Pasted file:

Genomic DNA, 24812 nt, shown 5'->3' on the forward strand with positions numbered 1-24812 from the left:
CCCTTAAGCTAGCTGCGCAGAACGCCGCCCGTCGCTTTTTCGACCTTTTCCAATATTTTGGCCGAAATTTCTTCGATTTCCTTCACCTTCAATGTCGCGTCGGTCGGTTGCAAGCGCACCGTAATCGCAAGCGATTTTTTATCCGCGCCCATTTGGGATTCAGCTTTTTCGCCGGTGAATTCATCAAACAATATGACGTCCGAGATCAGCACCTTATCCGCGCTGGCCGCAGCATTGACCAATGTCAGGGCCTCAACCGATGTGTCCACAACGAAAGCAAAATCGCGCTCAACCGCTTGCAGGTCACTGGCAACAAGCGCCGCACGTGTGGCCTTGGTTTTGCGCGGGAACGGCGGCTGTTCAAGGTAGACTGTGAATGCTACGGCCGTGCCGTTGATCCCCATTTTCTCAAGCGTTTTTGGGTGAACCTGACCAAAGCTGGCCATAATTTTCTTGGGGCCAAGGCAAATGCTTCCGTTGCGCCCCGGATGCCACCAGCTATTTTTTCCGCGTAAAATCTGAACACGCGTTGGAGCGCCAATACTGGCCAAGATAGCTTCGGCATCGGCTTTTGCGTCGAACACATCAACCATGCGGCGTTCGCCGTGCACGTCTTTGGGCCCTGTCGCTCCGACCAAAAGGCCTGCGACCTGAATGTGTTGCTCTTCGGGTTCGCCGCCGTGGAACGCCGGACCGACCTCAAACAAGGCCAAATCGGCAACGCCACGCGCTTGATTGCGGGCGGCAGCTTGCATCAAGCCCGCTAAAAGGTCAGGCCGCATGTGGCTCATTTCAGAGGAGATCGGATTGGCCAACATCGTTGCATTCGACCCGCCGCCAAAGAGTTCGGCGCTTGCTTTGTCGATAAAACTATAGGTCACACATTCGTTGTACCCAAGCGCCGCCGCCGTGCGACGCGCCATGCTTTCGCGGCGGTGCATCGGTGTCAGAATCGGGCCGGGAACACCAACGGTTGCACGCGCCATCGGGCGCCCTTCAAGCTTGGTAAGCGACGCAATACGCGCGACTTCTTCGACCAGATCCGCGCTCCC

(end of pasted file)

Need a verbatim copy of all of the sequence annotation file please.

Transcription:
Genomic DNA, 24812 nt, shown 5'->3' on the forward strand with positions numbered 1-24812 from the left:
CCCTTAAGCTAGCTGCGCAGAACGCCGCCCGTCGCTTTTTCGACCTTTTCCAATATTTTGGCCGAAATTTCTTCGATTTCCTTCACCTTCAATGTCGCGTCGGTCGGTTGCAAGCGCACCGTAATCGCAAGCGATTTTTTATCCGCGCCCATTTGGGATTCAGCTTTTTCGCCGGTGAATTCATCAAACAATATGACGTCCGAGATCAGCACCTTATCCGCGCTGGCCGCAGCATTGACCAATGTCAGGGCCTCAACCGATGTGTCCACAACGAAAGCAAAATCGCGCTCAACCGCTTGCAGGTCACTGGCAACAAGCGCCGCACGTGTGGCCTTGGTTTTGCGCGGGAACGGCGGCTGTTCAAGGTAGACTGTGAATGCTACGGCCGTGCCGTTGATCCCCATTTTCTCAAGCGTTTTTGGGTGAACCTGACCAAAGCTGGCCATAATTTTCTTGGGGCCAAGGCAAATGCTTCCGTTGCGCCCCGGATGCCACCAGCTATTTTTTCCGCGTAAAATCTGAACACGCGTTGGAGCGCCAATACTGGCCAAGATAGCTTCGGCATCGGCTTTTGCGTCGAACACATCAACCATGCGGCGTTCGCCGTGCACGTCTTTGGGCCCTGTCGCTCCGACCAAAAGGCCTGCGACCTGAATGTGTTGCTCTTCGGGTTCGCCGCCGTGGAACGCCGGACCGACCTCAAACAAGGCCAAATCGGCAACGCCACGCGCTTGATTGCGGGCGGCAGCTTGCATCAAGCCCGCTAAAAGGTCAGGCCGCATGTGGCTCATTTCAGAGGAGATCGGATTGGCCAACATCGTTGCATTCGACCCGCCGCCAAAGAGTTCGGCGCTTGCTTTGTCGATAAAACTATAGGTCACACATTCGTTGTACCCAAGCGCCGCCGCCGTGCGACGCGCCATGCTTTCGCGGCGGTGCATCGGTGTCAGAATCGGGCCGGGAACACCAACGGTTGCACGCGCCATCGGGCGCCCTTCAAGCTTGGTAAGCGACGCAATACGCGCGACTTCTTCGACCAGATCCGCGCTCCC